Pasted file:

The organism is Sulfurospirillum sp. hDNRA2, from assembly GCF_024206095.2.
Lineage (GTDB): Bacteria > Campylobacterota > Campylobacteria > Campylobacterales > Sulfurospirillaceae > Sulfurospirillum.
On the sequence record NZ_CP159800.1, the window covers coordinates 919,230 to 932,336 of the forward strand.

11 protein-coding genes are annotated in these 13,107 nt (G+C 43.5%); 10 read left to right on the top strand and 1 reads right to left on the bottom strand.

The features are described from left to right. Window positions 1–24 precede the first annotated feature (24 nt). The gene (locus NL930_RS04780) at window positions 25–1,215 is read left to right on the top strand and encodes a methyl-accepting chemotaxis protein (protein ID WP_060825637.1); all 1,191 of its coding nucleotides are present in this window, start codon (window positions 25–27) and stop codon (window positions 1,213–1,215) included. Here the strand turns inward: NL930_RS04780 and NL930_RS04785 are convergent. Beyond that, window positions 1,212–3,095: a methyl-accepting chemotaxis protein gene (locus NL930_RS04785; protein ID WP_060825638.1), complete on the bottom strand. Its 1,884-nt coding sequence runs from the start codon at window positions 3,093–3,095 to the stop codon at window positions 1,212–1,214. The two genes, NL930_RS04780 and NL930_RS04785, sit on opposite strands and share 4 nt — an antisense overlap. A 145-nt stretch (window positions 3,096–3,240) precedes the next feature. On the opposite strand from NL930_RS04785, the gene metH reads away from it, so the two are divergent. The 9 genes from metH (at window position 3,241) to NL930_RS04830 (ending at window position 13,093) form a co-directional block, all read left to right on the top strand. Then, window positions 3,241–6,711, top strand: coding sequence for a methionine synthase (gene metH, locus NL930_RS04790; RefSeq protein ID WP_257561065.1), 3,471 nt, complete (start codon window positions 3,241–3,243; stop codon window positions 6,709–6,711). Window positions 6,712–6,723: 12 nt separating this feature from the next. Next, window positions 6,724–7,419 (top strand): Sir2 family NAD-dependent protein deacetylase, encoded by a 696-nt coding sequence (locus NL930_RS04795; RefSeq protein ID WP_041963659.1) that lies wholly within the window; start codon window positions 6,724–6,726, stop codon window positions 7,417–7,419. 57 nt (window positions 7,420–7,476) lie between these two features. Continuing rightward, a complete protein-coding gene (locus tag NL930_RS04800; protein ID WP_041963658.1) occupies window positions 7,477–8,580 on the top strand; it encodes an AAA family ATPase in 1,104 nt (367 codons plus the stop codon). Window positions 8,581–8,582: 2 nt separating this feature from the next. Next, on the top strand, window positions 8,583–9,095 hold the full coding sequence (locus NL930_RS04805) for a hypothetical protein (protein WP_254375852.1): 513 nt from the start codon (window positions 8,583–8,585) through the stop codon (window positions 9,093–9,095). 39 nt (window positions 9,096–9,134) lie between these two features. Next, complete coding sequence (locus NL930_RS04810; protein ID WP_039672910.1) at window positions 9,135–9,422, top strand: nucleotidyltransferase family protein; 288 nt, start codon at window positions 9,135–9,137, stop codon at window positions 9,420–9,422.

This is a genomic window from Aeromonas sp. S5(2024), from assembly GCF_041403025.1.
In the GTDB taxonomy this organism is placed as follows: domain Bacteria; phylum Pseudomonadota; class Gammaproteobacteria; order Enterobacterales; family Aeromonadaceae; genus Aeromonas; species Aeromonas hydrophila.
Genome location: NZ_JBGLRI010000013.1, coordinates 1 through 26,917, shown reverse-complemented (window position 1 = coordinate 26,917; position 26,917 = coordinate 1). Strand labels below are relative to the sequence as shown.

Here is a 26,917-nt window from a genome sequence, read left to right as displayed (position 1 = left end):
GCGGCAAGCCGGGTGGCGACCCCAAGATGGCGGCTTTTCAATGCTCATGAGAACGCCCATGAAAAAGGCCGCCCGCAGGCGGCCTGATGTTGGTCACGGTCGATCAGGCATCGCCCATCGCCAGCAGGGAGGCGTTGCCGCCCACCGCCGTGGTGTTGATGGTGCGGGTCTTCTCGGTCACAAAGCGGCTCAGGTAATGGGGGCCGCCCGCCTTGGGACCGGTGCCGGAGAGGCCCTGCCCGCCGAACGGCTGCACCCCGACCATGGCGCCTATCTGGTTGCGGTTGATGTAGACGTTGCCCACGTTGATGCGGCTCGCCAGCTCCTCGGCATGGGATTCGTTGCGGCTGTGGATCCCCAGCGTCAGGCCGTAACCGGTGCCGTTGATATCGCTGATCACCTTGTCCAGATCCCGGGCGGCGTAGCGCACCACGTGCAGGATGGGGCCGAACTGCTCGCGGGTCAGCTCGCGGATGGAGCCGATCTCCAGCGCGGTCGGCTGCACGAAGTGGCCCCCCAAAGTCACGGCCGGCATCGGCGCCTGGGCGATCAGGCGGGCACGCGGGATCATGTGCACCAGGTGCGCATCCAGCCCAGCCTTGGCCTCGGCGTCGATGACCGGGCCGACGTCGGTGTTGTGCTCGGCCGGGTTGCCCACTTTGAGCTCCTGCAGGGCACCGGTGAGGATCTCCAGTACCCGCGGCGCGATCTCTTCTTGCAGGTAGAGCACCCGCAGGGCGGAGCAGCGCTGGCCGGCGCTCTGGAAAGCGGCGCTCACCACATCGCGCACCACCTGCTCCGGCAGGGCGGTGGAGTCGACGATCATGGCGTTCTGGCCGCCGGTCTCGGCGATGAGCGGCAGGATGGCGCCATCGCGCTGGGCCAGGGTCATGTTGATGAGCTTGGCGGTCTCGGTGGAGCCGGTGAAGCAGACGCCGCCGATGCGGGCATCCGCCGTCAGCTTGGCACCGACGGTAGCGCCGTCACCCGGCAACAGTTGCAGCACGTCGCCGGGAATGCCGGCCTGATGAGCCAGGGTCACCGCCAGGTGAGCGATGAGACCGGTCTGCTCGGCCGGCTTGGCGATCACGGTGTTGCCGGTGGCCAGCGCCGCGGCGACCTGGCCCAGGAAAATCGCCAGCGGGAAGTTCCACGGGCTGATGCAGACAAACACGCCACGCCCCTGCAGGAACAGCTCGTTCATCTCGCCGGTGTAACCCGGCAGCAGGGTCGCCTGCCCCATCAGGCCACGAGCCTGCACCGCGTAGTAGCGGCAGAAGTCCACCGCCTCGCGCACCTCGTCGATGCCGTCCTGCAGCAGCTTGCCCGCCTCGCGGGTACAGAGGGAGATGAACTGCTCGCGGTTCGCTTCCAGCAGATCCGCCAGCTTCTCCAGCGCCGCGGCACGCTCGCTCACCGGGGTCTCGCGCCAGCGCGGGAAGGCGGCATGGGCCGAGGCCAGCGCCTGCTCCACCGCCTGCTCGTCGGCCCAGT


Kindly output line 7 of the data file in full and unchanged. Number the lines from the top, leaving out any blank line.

In the GTDB taxonomy this organism is placed as follows: domain Bacteria; phylum Pseudomonadota; class Gammaproteobacteria; order Enterobacterales; family Aeromonadaceae; genus Aeromonas; species Aeromonas hydrophila.